• Abdolreza Kahani -
    • Hossein Sadeghi -
    • Gholam-Hossein Mozaffari -
    • Hosssein Ansari-Rad -
    • Hamed Behdad - (1973- ) Actor
    • Hossein Lotfabadi - (1947- ) Professor of Psychology
    Education Schools , Universities and colleges

    Islamic Azad University of Nishapur is a main branch of Islamic Azad University. It was established in 1985 and has two faculties in IAUM, Agriculture, and Engineering faculty offers Bachelor, and Master degrees.

    Libraries Sport

    Nishapur has one professional football team, Jahan Electric Nishapur, who compete in Razavi Khorasan''s Provincial Leagues.

    Sport centers

    Enghelab Sports Complex is an indoor arena in Nishapur. The arena houses Nishapur''s basketball, volleyball, and futsal teams.

    Famous athletes Transportation Train Nishapur train disaster

    On 18 February 2004, runaway train wagons crashed into the village of Khayyam near Nishapur, causing an explosion and killing over 300 people. The entire village of Khayyam was destroyed.

    Road 44

    Road 44 is a highway that goes from Tehran to Mashhad and also passes Nishapur on the way.

    Industry and Economy Tourism Power stations Industrial Estates Companies and factories Agriculture Souvenir Geography Weather Geology Seismicity Mass mediaAn IRIB center in Nishpaur.Newspaper publishing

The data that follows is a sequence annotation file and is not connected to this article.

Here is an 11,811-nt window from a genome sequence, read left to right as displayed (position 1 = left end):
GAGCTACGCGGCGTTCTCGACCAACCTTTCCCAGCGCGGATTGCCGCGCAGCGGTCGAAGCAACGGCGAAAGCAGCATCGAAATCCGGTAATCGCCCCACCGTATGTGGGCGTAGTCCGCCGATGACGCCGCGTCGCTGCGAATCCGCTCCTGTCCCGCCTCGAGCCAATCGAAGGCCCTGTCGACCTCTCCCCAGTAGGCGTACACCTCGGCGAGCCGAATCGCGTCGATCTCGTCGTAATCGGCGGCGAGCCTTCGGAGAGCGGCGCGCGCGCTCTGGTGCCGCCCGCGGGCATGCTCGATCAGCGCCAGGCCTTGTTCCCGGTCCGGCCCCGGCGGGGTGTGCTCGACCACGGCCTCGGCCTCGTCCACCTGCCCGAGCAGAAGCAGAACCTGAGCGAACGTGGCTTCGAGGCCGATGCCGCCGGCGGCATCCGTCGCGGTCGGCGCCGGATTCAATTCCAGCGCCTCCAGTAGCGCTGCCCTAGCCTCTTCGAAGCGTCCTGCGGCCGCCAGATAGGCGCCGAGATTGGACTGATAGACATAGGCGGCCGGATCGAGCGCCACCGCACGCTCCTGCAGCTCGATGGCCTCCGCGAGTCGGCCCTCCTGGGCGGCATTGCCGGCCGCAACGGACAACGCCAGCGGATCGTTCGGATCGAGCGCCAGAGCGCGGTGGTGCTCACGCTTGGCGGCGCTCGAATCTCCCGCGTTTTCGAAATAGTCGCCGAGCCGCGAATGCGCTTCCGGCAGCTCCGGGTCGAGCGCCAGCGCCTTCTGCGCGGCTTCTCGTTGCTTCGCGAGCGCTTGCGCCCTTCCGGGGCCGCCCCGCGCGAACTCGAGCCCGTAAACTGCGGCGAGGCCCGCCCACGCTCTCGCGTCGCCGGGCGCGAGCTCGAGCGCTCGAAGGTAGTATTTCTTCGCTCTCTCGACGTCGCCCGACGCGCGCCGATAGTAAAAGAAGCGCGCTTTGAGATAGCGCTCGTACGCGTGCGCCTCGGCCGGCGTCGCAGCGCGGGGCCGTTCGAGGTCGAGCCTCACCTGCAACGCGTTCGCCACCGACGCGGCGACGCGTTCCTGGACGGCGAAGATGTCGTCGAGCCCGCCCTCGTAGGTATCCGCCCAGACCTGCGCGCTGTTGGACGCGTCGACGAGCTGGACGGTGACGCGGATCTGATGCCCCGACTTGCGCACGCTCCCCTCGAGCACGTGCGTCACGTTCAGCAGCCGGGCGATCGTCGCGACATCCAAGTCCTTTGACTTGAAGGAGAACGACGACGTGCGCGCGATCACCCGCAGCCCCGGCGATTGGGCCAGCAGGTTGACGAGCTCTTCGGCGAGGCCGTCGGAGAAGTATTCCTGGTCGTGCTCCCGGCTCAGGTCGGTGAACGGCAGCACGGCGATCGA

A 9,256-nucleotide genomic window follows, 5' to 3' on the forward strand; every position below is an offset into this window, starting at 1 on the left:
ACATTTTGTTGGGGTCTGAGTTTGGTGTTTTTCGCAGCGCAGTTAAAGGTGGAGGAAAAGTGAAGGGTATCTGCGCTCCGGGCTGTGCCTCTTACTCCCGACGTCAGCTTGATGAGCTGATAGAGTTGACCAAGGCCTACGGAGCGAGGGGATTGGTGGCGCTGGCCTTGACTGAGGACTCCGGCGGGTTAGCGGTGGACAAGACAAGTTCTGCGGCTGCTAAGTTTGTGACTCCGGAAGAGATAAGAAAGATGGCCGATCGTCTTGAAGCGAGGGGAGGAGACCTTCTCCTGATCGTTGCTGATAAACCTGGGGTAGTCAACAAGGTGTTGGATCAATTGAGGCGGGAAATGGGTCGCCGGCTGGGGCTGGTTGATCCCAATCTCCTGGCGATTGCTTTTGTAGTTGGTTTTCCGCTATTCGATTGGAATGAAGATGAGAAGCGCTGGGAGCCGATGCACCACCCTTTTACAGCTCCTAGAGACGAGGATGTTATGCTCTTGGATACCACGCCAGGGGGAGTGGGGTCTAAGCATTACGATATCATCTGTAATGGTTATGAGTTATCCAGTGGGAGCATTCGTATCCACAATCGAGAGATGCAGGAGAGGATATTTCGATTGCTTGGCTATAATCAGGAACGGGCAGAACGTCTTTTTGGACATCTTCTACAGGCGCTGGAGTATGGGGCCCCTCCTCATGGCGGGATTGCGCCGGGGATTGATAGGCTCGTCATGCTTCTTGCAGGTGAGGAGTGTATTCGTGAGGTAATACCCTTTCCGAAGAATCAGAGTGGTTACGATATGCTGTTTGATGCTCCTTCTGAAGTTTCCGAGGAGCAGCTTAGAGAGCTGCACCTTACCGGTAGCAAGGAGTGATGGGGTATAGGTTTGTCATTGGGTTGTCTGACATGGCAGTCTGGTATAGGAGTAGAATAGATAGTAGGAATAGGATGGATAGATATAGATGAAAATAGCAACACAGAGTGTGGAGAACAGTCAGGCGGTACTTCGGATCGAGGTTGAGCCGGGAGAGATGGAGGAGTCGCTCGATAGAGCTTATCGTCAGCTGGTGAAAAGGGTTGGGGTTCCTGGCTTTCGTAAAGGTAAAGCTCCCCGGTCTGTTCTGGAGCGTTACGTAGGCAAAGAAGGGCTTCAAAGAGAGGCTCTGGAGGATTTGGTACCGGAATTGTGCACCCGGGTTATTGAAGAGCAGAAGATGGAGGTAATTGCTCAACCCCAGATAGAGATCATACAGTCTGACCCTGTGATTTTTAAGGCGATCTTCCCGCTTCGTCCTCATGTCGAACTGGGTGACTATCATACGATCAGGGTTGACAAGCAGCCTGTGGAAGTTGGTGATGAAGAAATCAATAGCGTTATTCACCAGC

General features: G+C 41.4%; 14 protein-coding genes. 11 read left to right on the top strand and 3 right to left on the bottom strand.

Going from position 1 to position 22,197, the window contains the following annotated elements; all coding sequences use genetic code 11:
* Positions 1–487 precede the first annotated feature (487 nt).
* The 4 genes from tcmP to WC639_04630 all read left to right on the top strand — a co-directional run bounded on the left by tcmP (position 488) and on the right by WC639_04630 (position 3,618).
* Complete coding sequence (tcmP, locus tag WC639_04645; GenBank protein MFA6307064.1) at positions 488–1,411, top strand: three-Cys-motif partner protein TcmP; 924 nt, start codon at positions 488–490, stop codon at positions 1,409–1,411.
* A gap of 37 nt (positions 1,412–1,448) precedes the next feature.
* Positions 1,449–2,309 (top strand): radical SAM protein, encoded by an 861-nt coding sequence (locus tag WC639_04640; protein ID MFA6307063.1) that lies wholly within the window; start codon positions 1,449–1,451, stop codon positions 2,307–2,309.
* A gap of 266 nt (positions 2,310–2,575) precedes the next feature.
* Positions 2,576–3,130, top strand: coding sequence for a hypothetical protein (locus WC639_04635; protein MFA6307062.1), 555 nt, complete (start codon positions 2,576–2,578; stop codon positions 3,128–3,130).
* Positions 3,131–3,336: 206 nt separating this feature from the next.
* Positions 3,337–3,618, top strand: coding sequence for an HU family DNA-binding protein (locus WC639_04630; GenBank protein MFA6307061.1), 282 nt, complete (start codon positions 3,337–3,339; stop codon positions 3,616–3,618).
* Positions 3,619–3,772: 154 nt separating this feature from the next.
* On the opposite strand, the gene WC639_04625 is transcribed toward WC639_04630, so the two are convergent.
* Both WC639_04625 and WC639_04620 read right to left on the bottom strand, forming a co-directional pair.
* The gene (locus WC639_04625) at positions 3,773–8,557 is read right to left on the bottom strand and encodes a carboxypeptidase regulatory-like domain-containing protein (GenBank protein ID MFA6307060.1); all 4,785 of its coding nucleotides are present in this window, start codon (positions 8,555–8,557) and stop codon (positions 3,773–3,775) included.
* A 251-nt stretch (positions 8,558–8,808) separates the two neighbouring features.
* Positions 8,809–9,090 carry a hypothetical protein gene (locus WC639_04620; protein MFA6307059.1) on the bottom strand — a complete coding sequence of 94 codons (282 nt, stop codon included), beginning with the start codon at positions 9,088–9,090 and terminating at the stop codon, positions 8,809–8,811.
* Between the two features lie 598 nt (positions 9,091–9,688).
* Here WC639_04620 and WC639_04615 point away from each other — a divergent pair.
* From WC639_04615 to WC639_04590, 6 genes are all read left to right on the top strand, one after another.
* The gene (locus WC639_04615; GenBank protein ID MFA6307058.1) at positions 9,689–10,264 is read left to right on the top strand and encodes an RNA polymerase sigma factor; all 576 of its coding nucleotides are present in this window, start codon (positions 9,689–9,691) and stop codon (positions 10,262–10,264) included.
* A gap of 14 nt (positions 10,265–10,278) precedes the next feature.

General publications in Nishapur includes the weekly and local newspapers. The first local newspaper of Khorasan province is Morning of Nishapur publishing since 1989,and Shadiakh since 2000,Khayyam Nameh since 2004,Nasim since 2006,Far reh Simorgh since 2010.


    IRIB center of Mashhad covers news of Nishapur.


    Two book publishers working in the city:Klidar & Abar Shahr.

    AdministrationLeft: Mohammad-Hassan Zarandi,Currently Mayor of Nishapur since March 9, 2013 ; right: Current Governor of Nishapur County since May 11, 2013.Relations Twin towns and sister cities
  • Ghazni, Afghanistan
  • Khoy, Iran
  • Konya, Turkey
  • Karbala, Iraq
  • Popular culture

    US band Santana released an instrumental track entitled "Incident at Neshabur" on their 1970 LP release, Abraxas.

    Recent incidents Souvenirs

    The most important Nishapur souvenirs include turquoise and rhubarb.

    Neyshabur Turquoise has been used for more than 2000 years and for this turquoise it is sometimes called "the turquoise land". Neyshabur turquoise and jewellery made from it are sold as souvenirs in Neyshabur and Mashhad resorts.